In some ways, this can make the question of how to go about telling your child they are adopted somewhat easier, as small children tend to ask simpler questions than older children.  My son was four when he came home from nursery school and proudly told me: “I came from your tummy!” and pointed to my tummy.  (The teacher had explained to all the kids in the class where they came from and that they were born from their mommy’s tummies.)  At that moment, my heart skipped a beat and I said, “Skattebol, families are made in all kinds of ways, and sometimes children don’t come from their mommy’s tummy, but I’m still your mommy.”

This satisfied him for the moment. I did not deceive my child, nor did I make a big deal about it either, as telling them they are adopted is an ongoing process.  As your child is able to better understand things as they get older, you can explain more and more.  Obviously, a one or two-year-old is not going to comprehend the complicated facts of adoption, but they can start becoming partially aware of their special identity.

Be patient
It is important to explain a little at a time.  Only answer the questions asked.  This will allow your child to comprehend what you are telling them.  Answer each question as they come up, so that they are not overwhelmed and confused.  Children may only understand a small fraction of what has been explained, but, as they get older and are able to understand more detail, you will be able to build on an existing foundation.

Never place birth parents in a negative light
I used the following explanation: “You didn’t grow in mommy’s tummy.  You have a birth mother (or tummy mummy) and you grew inside her.  She loved you very much.  She couldn’t take care of you.  Now, you are my child and I am so lucky to be your mommy.”

It makes the child feel less rejected to know that they were loved deeply, but the biological parents just weren’t able to give them the kind of home they wanted the child to have.  You just have to find that middle ground between “over glamorising” birth parents and talking negatively about them.

Be honest
Adoption is not a shameful thing, it is simply the child’s “truth”.  We decided to be open about adoption, to talk about it freely, but not obsessively, and have our son always know how he came into our family.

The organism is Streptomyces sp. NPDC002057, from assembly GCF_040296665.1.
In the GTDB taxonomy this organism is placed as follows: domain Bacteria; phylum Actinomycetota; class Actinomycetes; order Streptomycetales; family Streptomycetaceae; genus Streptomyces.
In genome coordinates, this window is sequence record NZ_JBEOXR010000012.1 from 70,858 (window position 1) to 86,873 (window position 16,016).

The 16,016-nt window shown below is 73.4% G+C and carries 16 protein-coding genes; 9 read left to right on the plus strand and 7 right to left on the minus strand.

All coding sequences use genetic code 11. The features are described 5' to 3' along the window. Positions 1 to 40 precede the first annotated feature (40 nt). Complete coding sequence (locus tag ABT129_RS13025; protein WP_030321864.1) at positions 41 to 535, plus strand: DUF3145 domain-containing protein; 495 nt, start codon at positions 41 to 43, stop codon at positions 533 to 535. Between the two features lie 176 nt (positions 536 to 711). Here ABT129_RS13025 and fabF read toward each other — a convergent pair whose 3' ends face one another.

Tell their story
We do this by telling our son bedtime stories of how we prayed for him, how we travelled to pick him up from the orphanage, how he came to live with us, and the joy, anticipation and love we felt. As he gets older, we adapt the story according to his level of understanding.  He is now starting to add his own bits and sometimes it is just wonderful how he is able to comprehend certain facts and explain to me what he understands.

Recently, he said: “I sat on the chair at the orphanage and was waiting for Mommy and Daddy to come and get me!” He asks questions which create a great dialogue between us. Other methods, such as reading a book about adoption, scrap booking and pictures, are ways parents can use to tell their children their story. Always stay positive!

Celebrate your differences
Our family is not defined by who received whose DNA, we are defined by relationship, as not one of us in our family shares the same genetics.  It doesn’t matter how you are formed; what matters is the love you share and the memories you create.  We celebrate his culture, heritage, food, art, and more.  Our son is from Cambodia, so it is not always easy living in South Africa to participate in the various festivities, but we take him to the temple, cook Cambodian cuisine and try to incorporate Cambodian traditions in our home.

Adoptive parents should not fear saying the “wrong thing”; there is no correct language or method to use when telling a child they are adopted.  You know your child best, so approach the discussion in the way you feel is most appropriate.

Visit the Pretoria Adoption Support Group on Facebook


Transracial adoption: Thoughts of a South African Adoptive Mom